Errors in judging information about reflections in mirrors.
Rebecca Lawson, University of Liverpool
Marco Bertamini, University of Liverpool
We investigated people's perception and knowledge of planar mirror reflections. People were accurate at deciding when they could first see their reflection as they approached a mirror from the side, but only if their reflection was visible. Most people stopped too early if the mirror was covered up. People also overestimated the size of the reflection of their face on the surface of a mirror if they were shown a covered mirror. Their accuracy improved somewhat if their reflection was visible but, unlike the first task, they still made striking errors. Perceptual feedback thus improved performance at predicting the behaviour of mirror reflections in both tasks but failed to eliminate errors in the second task. The overestimation of reflection size was not face-specific as it generalised to novel stimuli (paper ellipses) and it was found with both a matching response and for verbal size estimations. The early error in the first task appears to be due to an inaccurate belief that can be overridden by perceptual feedback. The overestimation in the second task is primarily caused by a powerful size-constancy effect.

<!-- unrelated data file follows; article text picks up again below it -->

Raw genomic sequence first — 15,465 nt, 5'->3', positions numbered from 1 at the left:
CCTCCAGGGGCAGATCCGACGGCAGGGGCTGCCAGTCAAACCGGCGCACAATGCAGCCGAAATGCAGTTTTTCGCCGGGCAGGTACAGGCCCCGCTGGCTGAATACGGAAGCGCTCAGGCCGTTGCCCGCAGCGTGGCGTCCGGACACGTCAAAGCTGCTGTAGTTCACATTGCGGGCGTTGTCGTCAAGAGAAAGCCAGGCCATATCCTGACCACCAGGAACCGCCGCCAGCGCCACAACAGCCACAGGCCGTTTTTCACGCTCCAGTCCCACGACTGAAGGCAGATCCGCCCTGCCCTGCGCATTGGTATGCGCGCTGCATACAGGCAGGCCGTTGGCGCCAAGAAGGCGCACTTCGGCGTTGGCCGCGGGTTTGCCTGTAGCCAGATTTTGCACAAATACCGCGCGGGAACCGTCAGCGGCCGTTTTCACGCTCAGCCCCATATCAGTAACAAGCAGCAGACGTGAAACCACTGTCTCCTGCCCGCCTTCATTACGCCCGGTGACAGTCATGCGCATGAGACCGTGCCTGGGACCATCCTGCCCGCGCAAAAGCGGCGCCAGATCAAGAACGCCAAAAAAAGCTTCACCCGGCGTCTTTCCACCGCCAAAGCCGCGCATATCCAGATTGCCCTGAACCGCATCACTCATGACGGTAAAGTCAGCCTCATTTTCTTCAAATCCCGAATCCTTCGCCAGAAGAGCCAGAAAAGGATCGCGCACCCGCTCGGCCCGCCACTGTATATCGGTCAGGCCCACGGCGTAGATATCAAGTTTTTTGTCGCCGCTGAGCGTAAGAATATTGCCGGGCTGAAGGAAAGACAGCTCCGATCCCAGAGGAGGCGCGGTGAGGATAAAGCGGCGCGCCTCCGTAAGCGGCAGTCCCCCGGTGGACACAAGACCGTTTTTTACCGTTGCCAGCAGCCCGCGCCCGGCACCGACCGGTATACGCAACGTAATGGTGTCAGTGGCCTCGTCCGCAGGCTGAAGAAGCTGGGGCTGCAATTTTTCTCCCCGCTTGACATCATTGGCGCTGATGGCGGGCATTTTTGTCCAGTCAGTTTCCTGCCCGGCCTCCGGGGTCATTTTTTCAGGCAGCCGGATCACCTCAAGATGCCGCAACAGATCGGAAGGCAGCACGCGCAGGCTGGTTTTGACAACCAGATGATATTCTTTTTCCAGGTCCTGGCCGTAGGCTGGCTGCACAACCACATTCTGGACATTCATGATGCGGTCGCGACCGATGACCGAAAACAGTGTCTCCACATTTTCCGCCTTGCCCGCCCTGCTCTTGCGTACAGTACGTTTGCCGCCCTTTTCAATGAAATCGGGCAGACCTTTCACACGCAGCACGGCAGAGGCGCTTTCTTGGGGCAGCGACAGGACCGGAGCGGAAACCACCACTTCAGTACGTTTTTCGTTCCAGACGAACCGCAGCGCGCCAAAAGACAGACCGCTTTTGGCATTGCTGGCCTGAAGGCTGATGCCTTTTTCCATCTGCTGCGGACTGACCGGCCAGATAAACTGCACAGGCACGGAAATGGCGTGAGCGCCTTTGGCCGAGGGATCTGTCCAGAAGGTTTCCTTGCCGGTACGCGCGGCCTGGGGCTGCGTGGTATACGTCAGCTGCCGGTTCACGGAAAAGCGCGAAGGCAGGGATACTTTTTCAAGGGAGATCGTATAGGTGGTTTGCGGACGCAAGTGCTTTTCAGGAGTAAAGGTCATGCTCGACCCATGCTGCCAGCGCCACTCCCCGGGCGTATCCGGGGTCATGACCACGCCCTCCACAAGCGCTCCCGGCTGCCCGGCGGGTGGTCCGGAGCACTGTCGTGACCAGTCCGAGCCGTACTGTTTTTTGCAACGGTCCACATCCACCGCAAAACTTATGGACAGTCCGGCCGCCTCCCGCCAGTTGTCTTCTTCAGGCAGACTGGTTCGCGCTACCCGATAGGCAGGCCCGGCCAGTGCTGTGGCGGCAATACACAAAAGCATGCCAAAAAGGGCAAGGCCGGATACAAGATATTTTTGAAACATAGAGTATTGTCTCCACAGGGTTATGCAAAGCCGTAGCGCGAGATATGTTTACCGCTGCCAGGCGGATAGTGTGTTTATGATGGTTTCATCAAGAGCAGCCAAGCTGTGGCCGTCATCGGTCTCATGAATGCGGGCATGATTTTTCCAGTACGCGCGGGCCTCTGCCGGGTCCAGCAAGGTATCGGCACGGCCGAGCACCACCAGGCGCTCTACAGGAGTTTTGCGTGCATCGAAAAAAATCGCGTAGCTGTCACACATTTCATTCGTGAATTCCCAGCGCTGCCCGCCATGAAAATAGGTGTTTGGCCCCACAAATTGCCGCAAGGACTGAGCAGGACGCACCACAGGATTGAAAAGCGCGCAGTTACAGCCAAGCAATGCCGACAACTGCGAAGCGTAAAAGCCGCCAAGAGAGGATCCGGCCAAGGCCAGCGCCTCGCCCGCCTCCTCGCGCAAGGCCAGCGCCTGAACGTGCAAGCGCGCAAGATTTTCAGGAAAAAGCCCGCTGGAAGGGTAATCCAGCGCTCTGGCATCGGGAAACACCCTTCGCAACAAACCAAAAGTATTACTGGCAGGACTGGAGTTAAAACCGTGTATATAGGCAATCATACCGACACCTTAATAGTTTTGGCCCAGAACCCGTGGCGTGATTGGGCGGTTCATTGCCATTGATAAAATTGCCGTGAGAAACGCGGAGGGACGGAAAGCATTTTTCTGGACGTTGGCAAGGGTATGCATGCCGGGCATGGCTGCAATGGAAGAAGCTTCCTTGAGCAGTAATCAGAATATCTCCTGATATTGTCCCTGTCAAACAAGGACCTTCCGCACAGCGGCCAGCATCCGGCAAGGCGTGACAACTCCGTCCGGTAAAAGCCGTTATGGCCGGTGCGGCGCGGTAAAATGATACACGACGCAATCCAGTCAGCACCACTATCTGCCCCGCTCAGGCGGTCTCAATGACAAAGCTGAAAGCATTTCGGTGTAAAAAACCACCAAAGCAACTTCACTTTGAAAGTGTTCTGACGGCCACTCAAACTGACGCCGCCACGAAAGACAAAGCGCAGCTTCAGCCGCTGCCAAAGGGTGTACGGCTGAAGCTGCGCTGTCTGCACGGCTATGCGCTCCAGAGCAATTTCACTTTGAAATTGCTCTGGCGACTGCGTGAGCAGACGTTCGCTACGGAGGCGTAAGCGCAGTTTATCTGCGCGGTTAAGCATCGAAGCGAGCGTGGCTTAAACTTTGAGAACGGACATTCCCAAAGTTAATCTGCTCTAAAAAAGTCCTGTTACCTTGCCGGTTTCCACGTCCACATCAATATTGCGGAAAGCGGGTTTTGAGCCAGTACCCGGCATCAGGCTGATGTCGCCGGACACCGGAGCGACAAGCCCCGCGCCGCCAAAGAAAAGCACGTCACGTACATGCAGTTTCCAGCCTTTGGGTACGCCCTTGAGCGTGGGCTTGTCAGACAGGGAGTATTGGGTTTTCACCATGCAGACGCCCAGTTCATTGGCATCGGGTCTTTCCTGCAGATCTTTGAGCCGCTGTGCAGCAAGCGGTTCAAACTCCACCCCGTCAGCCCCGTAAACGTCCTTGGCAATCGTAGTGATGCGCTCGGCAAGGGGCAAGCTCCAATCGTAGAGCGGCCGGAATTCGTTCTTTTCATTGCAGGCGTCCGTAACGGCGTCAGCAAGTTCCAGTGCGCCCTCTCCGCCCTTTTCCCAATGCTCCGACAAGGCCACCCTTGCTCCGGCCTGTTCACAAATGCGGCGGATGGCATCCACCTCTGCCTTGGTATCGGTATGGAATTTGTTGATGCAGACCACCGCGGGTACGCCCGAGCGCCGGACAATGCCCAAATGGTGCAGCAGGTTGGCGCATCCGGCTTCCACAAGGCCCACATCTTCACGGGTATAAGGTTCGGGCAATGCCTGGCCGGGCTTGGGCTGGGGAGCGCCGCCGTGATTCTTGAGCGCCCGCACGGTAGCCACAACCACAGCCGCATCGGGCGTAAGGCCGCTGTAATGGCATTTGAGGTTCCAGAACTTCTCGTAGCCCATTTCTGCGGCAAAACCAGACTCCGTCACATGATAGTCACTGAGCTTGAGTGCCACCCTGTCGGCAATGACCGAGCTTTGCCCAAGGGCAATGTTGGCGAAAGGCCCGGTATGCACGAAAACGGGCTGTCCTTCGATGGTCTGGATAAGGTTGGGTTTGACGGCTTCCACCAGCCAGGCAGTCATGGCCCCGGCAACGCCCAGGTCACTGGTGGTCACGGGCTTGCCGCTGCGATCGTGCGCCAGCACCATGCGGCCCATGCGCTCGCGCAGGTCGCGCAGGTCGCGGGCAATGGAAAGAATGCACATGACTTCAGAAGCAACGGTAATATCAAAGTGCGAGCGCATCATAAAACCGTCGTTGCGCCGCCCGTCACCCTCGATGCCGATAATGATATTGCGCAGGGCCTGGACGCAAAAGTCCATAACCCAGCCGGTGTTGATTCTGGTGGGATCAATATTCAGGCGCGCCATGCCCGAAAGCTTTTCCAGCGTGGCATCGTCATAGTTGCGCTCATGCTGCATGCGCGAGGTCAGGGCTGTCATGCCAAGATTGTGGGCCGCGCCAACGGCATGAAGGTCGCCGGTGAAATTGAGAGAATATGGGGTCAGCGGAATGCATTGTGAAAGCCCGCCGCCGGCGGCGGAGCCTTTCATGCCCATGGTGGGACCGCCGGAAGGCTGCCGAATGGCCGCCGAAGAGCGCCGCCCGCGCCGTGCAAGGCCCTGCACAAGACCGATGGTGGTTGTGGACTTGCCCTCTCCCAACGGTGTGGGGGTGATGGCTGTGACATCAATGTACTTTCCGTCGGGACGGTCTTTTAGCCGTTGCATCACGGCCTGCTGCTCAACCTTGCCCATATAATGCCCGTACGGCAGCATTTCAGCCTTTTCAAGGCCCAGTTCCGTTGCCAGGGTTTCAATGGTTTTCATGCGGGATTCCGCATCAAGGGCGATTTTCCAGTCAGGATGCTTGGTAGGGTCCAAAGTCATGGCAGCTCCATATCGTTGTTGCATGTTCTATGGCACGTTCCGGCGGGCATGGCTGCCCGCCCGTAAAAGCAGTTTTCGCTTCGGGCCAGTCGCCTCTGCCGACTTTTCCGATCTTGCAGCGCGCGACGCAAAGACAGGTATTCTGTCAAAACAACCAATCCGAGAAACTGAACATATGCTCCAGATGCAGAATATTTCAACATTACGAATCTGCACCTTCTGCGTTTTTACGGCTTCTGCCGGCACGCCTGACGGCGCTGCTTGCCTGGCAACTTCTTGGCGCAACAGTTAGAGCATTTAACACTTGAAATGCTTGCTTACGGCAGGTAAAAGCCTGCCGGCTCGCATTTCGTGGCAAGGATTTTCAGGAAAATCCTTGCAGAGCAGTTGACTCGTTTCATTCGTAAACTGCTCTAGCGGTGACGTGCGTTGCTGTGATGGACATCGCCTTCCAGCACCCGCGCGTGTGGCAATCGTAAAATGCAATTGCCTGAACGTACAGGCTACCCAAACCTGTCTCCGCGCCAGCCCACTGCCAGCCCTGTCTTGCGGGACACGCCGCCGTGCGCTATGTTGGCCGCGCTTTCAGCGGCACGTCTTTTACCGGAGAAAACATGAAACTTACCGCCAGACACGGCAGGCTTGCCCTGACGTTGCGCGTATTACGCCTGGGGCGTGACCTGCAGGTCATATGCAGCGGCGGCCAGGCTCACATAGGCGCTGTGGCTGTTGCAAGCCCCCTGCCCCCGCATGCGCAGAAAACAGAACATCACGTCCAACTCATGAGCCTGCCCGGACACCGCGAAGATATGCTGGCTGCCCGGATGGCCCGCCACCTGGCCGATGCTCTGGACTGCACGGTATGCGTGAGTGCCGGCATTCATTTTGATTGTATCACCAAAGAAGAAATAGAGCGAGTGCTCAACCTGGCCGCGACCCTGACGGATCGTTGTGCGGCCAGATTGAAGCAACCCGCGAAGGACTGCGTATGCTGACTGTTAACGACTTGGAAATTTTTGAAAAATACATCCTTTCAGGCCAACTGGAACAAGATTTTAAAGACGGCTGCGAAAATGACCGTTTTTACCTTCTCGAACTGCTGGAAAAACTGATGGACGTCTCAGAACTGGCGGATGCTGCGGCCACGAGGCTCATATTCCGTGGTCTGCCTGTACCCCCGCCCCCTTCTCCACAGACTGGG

Perception, (2006), 35, 1265-1288.